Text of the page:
• Follow their page or other social media platforms -You could just follow one and again, the odd like, share or comment will help their page reach more possible readers.
  • Read and review the book – This need not cost you anything either. If money is really tight but you would still like to support your friend or relative, you could request a review copy for free and I can guarantee they will be delighted to gift it to you, especially if you leave a review afterwards. Or again, you could share pictures or links for the book to help them reach more readers.
  • Ask them about their book – the easiest and cheapest thing to do to support them. Authors love talking about the worlds and the characters they have created, so why not let them indulge from time to time? It might even be interesting!

So, there you have it. Easy, cheap or free ways to support the author in your life. I can promise you it will mean everything to them to know they can rely on your support. Writers tend to be quite insecure people and as we have already discussed, there is very little in way of financial reward, so to know your close friends and family are ready to jump in and help push your book when it’s released is just the best feeling ever.

Confessions of an Indie Author

I’ve been doing this for a while now. Writing, my whole life and publishing since The Mess of Me came out in 2013. Since then I have published eleven more novels and a short story collection. In 2022 I will be releasing another collection, this time of short stories and poems and I also hope to publish the first book in my YA post-apocalyptic series, The Day The Earth Turned. On top of that, myself and Sim Sansford aim to publish the first book in the YA trilogy we have written together. I don’t think anyone can say I’m not committed to the process of writing, revising, editing, proofing and publishing. It’s the marketing and selling bit that still eludes me all these years later. It’s been playing on my mind lately so I feel like I need to get it off my chest. I’m hoping a good moan will get it out of my system so here goes.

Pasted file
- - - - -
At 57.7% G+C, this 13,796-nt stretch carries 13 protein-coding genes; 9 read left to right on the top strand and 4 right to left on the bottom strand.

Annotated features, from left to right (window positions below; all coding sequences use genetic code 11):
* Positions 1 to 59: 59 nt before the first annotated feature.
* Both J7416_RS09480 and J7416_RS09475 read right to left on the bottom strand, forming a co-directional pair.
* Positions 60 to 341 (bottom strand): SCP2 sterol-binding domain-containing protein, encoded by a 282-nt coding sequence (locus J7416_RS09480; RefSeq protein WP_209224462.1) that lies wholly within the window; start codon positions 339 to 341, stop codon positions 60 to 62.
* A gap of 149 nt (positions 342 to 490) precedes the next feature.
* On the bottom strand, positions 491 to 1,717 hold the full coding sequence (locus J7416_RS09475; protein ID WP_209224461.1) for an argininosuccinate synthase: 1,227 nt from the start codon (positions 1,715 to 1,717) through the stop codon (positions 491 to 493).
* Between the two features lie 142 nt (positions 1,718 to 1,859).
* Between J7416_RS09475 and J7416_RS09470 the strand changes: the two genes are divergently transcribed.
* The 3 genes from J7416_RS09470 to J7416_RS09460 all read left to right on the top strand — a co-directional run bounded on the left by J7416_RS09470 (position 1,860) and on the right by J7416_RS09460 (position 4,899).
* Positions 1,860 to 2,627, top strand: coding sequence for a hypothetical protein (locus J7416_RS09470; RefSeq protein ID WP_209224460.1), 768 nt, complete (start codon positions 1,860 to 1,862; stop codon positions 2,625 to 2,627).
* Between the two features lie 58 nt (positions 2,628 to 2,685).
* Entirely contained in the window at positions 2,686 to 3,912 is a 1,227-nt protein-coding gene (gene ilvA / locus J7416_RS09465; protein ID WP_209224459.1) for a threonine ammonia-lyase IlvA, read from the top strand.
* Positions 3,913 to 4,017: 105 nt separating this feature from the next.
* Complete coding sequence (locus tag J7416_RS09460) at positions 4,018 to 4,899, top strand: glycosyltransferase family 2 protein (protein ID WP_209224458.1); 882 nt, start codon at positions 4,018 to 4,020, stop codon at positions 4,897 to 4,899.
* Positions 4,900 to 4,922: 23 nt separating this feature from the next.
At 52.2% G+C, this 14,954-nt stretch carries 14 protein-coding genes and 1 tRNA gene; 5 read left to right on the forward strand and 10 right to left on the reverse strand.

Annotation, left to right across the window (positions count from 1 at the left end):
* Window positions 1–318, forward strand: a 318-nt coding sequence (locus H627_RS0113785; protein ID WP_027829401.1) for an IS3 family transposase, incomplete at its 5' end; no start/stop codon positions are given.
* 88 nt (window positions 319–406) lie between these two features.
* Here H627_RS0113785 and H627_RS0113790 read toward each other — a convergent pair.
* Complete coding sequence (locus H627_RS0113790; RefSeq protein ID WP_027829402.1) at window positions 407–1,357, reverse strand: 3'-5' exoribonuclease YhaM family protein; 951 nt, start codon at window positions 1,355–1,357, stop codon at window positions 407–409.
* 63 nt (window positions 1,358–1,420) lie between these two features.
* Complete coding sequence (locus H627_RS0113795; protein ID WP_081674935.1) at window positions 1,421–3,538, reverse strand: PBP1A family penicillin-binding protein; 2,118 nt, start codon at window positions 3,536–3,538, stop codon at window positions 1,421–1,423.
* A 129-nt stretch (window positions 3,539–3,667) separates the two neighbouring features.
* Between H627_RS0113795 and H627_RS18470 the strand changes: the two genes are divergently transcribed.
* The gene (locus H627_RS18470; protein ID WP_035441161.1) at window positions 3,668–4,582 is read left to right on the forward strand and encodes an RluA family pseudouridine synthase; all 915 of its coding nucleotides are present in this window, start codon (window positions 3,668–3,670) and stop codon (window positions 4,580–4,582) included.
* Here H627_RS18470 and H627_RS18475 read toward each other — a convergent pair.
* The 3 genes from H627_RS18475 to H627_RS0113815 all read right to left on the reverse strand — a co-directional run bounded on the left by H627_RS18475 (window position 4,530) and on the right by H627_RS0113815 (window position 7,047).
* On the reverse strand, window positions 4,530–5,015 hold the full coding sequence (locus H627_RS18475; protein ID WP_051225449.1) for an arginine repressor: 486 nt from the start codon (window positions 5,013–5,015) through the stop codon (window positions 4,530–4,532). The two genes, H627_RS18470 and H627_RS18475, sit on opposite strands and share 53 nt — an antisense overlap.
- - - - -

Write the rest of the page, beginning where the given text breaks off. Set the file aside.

Image by Pexels from Pixabay
  1. I still only sell a few books a month – the flip side of this is that I always sell something! I’ve never had a month without sales since I started so I am grateful for that. But I can only imagine what it feels like to sell books in their hundreds! It must feel like a dream.
  2. I lose faith and sometimes don’t post about my books for weeks on end – sometimes I don’t market my books enough because I am simply too busy writing and working and bringing up my kids, but other times its because I have lost faith. I just can’t be bothered sometimes. I’ll think about posting a quote meme, or I’ll consider Tweeting my books or sharing a review to Facebook and then this apathy just takes over me and my negative side thinks why? What’s the point? And I give up. Sometimes for weeks.
  3. I am rubbish at Twitter – to be honest, I don’t want to be good at it. I decided long ago Twitter wasn’t really for me. I am on it and my Facebook author page is linked to it, and I occasionally bother to Tweet but mostly I totally neglect it.
  4. I frequently forget to post on my blog – I seem to go through phases of blogging once a week for quite a while and then forgetting about it entirely. Ideally authors should maintain their blog as its your landing page, a place potential readers can go to find out more about you. It should reflect your voice as a person and an author and it should help highlight your books. I love blogging but there are some weeks when I can’t think of a subject to blog about, and there are way too many weeks when I just don’t get the time.
  5. I’m getting worse at keeping the Facebook page going – My Facebook page has always been one aspect of social media I’m quite proud of. I don’t have a huge following but I do post regularly and I enjoy doing so. Just lately though I’ve neglected it as well as everything else. Partly due to not having the time, partly due to apathy and partly due to simply forgetting! I am hoping to really kickstart it in the New Year though with some regular features I hopefully won’t forget about!
  6. Sometimes I wish it would all go away – sometimes I wish I didn’t have to try and market my books and lure readers in. Sometimes I wish all these extra things about being an author would just go away and leave me alone. Sometimes I wish I was one of those ultra successful authors, someone who can pay others to market their books!